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- from Beowulf
Unknown , England, 1000
Beowulf is an Old English heroic epic poem first composed sometime in the later Early Middle Ages, probably in the 8th Century and subsequently modified and rewritten over the following 200 years. It is the most significant surviving work of Anglo Saxon poetry and continues to be the source of novels and movies.
It size and influence have led it to being called England’s national epic.
Authorship of the poem is open to much speculation. The poem contains both pagan and Christian motifs and themes suggesting that the author was well acquainted with both belief systems. In reality, an original pagan version was probably rewritten to accommodate later Christian ideals in the hero of the poem. Still, the poem, as reflects the time of its writing retains much of the pagan symbolism, motifs and imagery.
According to the Norton Anthology of English Literature, most scholars believe that extant version Beowulf was written by a Christian poet although the characters are distinctly pagan and there are no explicit references to Christianity. While the story is set in the fifth century and reflects references Saxon and Scandinavian locations, there is some evidence that the poem was first composed in Rendlesham in East Anglia in the 7th Century.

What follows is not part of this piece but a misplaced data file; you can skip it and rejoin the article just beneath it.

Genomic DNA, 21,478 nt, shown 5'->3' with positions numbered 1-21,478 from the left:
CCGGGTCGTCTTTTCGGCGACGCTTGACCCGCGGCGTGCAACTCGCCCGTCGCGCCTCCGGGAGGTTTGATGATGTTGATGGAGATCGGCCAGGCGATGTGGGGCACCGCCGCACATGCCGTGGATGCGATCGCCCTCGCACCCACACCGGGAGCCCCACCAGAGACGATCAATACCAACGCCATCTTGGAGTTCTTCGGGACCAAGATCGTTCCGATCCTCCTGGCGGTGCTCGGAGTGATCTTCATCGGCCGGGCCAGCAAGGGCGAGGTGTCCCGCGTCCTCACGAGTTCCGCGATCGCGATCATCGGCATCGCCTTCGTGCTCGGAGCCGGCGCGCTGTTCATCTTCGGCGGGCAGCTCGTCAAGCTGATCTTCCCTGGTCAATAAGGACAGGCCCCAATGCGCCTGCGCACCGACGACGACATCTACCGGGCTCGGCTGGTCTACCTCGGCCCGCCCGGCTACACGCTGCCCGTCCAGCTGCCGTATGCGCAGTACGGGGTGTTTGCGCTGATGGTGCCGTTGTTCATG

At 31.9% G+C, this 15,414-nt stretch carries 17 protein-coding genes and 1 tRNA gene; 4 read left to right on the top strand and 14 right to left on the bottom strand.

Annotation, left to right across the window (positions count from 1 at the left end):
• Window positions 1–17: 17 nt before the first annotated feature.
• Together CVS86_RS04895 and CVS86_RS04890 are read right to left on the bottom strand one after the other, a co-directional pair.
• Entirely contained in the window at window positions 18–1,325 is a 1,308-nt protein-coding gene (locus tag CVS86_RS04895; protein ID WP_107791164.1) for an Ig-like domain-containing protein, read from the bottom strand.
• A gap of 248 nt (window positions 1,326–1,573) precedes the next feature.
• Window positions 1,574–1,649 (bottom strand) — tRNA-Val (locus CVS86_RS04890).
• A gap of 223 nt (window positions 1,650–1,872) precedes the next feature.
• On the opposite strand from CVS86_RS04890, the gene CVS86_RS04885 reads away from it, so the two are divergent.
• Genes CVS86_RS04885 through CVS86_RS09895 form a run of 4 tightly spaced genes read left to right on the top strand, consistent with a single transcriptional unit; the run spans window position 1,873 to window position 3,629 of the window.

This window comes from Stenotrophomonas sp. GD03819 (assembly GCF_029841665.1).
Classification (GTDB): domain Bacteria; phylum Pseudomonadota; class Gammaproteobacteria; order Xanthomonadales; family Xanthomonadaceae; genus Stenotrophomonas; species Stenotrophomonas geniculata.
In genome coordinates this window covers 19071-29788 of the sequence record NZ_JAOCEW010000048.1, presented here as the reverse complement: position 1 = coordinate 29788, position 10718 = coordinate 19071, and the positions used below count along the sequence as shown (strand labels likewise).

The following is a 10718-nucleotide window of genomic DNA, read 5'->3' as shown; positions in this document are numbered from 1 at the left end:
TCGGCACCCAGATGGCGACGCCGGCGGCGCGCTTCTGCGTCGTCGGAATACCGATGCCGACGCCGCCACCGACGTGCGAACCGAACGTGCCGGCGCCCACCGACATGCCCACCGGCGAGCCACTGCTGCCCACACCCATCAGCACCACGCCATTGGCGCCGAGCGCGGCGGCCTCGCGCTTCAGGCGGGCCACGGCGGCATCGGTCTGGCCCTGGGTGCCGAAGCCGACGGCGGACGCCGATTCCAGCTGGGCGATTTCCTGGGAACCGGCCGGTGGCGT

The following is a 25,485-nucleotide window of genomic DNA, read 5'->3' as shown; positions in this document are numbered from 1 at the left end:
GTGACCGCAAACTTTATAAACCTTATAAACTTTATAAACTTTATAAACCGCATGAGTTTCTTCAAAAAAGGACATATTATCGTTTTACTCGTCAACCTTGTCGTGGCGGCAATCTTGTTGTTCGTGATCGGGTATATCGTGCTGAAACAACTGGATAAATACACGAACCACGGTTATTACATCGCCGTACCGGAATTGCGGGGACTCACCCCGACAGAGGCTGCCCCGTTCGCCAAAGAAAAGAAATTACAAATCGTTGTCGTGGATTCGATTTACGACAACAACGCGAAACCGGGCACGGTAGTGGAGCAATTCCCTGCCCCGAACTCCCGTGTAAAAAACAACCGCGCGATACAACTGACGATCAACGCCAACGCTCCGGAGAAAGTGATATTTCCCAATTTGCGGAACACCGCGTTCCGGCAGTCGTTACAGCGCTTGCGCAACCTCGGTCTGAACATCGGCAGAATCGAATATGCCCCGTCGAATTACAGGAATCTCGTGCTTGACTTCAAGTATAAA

The poem blends legends and myths with well known historical events. Many characters in the poem are also based on real kings and rulers from the fifth century and reflect the ancestors and legends of the Saxons and Angles who moved from Germany and Denmark to the East of England.
The extant poem is known only from a single manuscript the precise date of which is debated although most scholars estimate it to be 1000. Although Beowulf probably started out as an oral poem, the form we have today is highly literate and shows literary devices that only work for a literate audience. Instead of pairs of lines joined by rhyme, Anglo-Saxon poets typically used alliteration;
Beowulf is a Norse warrior who is a guest of the King Hroogar. But Hroogar’s men anger a nearby monster who attacks the king’s encampment. The poem details the exploits of Beowulf who is forced to confront the monster, Grendel, who manages to kill most of Hroogar’s men. Beowulf is then forced to take on another monster, Grendel’s mother who comes seeking revenge. Finally, after being anointed a hero he becomes a king but is later forced to take on a final battle against a dragon who comes seeking redress for a crime committed by one of Beowulf’s men.